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Publication numberUS7320509 B2
Publication typeGrant
Application numberUS 11/079,774
Publication dateJan 22, 2008
Filing dateMar 15, 2005
Priority dateMar 15, 2004
Fee statusPaid
Also published asDE102005011920A1, DE102005011920B4, US20050200639
Publication number079774, 11079774, US 7320509 B2, US 7320509B2, US-B2-7320509, US7320509 B2, US7320509B2
InventorsShinya Kobayashi, Takahiro Yamada, Hitoshi Kida
Original AssigneeRicoh Printing Systems, Ltd.
Export CitationBiBTeX, EndNote, RefMan
External Links: USPTO, USPTO Assignment, Espacenet
Inkjet apparatus
US 7320509 B2
Abstract
An inkjet apparatus 100 includes a plurality of nozzles 200, a plurality of piezoelectric elements 204, a drive voltage generator 406 and a plurality of switches 403. The plurality of piezoelectric elements 204 is provided in one-to-one correspondence with the plurality of nozzles 200. The drive voltage generator 406 generates a drive voltage having a waveform Vd. Each switch 403 adjusts the waveform Vd of the drive voltage. Each of the plurality of piezoelectric elements 204 applies pressure to a corresponding nozzle 200 to eject ink droplets therefrom in response to the drive voltage having an adjusted waveform Vd.
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Claims(11)
1. An inkjet apparatus comprising:
a plurality of nozzles that eject ink droplets;
a plurality of piezoelectric elements provided in one-to-one correspondence with the plurality of nozzles, each of the plurality of piezoelectric elements applying pressure to a corresponding nozzle to eject ink droplets therefrom in response to an applied drive voltage;
a drive voltage generator that generates a drive voltage having a waveform;
a data processor into which is inputted both waveform adjustment data indicating a desired waveform to be applied to a piezoelectric element and ejection signals indicating whether or not each nozzle ejects an ink droplet, the data processor transferring the waveform adjustment data and the ejection signals, each of the plurality of piezoelectric elements being controlled whether or not to apply pressure to a corresponding nozzle based on the ejection signals transferred from the data processor; and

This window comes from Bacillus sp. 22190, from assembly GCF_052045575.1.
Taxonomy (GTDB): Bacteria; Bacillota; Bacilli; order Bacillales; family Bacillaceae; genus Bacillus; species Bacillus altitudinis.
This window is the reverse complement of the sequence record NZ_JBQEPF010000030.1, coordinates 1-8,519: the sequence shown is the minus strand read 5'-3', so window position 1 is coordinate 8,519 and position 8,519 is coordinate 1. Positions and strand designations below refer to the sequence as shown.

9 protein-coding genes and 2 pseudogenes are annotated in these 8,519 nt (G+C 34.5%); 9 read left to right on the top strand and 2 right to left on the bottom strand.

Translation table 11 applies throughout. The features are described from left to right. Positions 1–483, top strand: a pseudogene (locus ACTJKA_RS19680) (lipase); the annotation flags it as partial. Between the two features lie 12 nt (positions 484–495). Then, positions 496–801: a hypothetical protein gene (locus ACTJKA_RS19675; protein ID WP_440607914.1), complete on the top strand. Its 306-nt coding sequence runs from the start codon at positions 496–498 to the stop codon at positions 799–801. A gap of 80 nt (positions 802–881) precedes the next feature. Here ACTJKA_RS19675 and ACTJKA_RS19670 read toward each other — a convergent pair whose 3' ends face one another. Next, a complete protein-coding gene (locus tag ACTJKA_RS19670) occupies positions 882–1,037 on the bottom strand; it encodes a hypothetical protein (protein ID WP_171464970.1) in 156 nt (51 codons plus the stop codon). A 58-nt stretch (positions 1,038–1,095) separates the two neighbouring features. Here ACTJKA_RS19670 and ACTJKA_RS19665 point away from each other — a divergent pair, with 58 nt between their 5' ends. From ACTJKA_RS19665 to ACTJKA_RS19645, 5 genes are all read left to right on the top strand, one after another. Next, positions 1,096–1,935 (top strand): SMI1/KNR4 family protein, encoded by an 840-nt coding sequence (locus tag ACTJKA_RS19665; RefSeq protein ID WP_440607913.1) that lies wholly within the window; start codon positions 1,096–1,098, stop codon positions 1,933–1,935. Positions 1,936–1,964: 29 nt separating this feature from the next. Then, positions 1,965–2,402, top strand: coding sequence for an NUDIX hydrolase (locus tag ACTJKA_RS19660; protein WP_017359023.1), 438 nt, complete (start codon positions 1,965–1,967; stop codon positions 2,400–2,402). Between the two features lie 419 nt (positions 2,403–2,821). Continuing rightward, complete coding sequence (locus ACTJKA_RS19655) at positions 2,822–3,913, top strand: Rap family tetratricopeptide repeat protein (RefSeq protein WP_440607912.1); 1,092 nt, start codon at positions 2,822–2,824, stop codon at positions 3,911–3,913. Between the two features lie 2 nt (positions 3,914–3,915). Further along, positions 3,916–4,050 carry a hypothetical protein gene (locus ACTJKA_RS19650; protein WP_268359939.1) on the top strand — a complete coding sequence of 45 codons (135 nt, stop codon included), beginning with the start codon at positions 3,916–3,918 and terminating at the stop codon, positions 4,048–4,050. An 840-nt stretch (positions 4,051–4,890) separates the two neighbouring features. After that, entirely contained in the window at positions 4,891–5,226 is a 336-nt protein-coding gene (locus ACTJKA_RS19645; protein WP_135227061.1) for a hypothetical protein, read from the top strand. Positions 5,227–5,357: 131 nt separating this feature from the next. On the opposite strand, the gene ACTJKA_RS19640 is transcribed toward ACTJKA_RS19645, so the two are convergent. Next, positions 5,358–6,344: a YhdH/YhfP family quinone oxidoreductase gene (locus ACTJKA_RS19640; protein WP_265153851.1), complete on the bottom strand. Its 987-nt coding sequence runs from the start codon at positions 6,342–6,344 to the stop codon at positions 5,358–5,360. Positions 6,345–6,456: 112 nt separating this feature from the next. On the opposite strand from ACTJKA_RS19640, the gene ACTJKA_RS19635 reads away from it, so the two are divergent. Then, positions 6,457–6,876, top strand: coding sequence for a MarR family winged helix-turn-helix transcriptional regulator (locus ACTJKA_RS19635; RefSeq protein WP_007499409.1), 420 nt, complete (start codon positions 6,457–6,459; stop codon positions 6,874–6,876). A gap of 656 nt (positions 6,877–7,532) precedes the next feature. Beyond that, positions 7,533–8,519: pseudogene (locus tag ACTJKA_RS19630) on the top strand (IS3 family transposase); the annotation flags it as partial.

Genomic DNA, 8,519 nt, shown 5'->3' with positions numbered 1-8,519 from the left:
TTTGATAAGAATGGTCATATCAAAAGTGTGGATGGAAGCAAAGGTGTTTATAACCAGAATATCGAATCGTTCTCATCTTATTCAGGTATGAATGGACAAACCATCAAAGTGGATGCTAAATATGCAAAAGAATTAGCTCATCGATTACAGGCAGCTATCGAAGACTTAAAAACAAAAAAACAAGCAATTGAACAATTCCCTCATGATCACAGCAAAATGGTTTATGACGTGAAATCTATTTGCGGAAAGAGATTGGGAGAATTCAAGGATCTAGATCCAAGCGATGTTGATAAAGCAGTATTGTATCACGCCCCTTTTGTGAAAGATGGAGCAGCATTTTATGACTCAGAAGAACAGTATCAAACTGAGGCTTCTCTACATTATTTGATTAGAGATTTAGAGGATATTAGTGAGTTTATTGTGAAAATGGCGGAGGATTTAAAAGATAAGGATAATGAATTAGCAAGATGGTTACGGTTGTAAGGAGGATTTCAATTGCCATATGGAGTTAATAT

an adjustment unit that adjusts the waveform of the drive voltage for each piezoelectric element based on the waveform adjustment data transferred from the data processor and transfers the adjusted waveform to each of the plurality of piezoelectric elements,
wherein a group of ink droplets is ejected from a prescribed number of nozzles during a prescribed time period based on both the adjusted waveform and the ejection signal, and the ink droplets in the group blend with each other to attain a leveling effect, and
wherein a weight of the group of ink droplets changes depending on assortments of the adjusted waveforms and the ejection signals, the waveform adjustment data and the ejection signals being inputted into the data processor such that the weight of the ink droplets in the group is the closest to a target weight.
2. The inkjet apparatus according to claim 1, wherein the plurality of piezoelectric elements is actuated substantially simultaneously.
3. The inkjet apparatus according to claim 1, wherein the drive voltage generator generates a number of drive voltages having different waveforms, the number of drive voltages generated by the drive voltage generator being less than a number of nozzles.
4. The inkjet apparatus according to claim 1, wherein the drive voltage generator generates a single drive voltage having a predetermined waveform.
5. The inkjet apparatus according to claim 1, wherein both the waveform adjustment data and the ejection signal are digital signals.
6. The inkjet apparatus according to claim 1, wherein the plurality of nozzles are aligned at an equi-pitch, and the prescribed number of nozzles is aligned one after another.
7. The inkjet apparatus according to claim 1, further comprising a memory that stores combined data that is a combination of the waveform adjustment data and the ejection signal both transferred from the data processor, and transfers the combined data stored in the memory to the adjustment unit repeatedly.
8. The inkjet apparatus according to claim 7, further comprising a selector that selectively transfers one of the combined data stored in the memory and the combined data transferred directly from the data processor to the adjustment unit based on a select signal input to the selector from the data processor.
9. The inkjet apparatus according to claim 1, further comprising:
a memory that stores combined data that is a combination of the waveform adjustment data and the ejection signal both transferred from the data processor, and transfers the combined data stored in the memory to the adjustment unit repeatedly; and
a gate connected to the adjustment unit, the gate prohibiting the combined data stored in the memory from passing to the adjustment unit based on an instruction from the data processor.